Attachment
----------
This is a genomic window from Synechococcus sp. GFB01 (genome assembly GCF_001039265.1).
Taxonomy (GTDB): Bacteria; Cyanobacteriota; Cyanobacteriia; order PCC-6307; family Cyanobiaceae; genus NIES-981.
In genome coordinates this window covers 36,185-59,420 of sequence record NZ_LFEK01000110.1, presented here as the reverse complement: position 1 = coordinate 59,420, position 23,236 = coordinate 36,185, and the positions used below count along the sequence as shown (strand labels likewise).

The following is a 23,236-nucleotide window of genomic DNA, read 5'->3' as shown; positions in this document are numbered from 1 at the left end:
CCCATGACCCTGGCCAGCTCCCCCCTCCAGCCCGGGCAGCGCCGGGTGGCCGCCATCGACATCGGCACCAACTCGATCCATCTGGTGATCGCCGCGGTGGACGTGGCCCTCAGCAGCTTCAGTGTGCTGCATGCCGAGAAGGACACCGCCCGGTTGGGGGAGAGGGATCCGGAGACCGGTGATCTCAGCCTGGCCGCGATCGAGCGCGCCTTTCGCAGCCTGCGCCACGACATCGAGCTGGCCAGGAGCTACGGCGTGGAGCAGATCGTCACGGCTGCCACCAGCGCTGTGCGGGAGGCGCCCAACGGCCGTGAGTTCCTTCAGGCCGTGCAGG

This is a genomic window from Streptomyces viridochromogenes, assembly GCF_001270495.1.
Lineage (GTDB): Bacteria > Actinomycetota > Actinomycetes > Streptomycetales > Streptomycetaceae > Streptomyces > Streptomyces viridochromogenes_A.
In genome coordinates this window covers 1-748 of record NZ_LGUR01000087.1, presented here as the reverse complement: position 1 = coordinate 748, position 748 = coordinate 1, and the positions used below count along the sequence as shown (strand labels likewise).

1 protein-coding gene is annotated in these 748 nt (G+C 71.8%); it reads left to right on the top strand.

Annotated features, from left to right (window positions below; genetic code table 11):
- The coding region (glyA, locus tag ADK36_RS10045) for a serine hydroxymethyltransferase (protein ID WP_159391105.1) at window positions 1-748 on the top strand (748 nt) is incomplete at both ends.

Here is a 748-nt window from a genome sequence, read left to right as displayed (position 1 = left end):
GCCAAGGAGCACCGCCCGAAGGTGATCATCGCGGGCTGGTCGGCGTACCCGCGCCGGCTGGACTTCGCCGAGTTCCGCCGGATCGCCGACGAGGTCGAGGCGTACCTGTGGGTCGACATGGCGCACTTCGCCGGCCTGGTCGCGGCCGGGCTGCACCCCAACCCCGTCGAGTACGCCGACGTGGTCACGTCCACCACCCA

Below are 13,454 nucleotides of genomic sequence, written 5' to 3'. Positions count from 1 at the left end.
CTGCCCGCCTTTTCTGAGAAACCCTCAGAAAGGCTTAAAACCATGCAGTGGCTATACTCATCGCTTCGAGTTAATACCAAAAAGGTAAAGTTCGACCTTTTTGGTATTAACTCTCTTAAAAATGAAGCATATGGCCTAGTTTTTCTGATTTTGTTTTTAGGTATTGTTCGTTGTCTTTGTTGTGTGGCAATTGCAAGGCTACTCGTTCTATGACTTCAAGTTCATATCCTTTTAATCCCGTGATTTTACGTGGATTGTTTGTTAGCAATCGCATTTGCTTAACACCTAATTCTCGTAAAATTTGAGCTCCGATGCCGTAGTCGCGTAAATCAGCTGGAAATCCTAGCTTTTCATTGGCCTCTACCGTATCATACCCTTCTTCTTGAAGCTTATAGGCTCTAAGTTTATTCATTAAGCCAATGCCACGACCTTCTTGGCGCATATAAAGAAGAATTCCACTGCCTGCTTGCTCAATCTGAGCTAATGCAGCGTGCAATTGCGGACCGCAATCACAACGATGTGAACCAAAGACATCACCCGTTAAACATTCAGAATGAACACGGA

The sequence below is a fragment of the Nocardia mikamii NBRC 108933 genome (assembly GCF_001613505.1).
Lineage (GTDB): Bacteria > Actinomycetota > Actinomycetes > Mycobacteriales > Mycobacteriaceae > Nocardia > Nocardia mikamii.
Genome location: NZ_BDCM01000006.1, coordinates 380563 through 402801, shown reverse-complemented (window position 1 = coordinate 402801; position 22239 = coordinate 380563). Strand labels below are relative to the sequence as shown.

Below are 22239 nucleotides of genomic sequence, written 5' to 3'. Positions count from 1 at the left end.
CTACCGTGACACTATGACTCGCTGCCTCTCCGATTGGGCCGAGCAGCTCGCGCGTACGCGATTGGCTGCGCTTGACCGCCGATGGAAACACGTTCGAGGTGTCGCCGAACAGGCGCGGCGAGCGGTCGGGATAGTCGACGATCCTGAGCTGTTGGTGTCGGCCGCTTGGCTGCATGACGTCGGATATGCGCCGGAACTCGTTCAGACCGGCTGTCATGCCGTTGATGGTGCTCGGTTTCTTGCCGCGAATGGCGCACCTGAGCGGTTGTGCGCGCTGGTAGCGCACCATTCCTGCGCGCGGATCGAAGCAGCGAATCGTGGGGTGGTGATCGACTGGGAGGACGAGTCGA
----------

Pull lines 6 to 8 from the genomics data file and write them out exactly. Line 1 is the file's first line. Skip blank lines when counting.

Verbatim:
This is a genomic window from Streptomyces viridochromogenes, assembly GCF_001270495.1.
Lineage (GTDB): Bacteria > Actinomycetota > Actinomycetes > Streptomycetales > Streptomycetaceae > Streptomyces > Streptomyces viridochromogenes_A.
In genome coordinates this window covers 1-748 of record NZ_LGUR01000087.1, presented here as the reverse complement: position 1 = coordinate 748, position 748 = coordinate 1, and the positions used below count along the sequence as shown (strand labels likewise).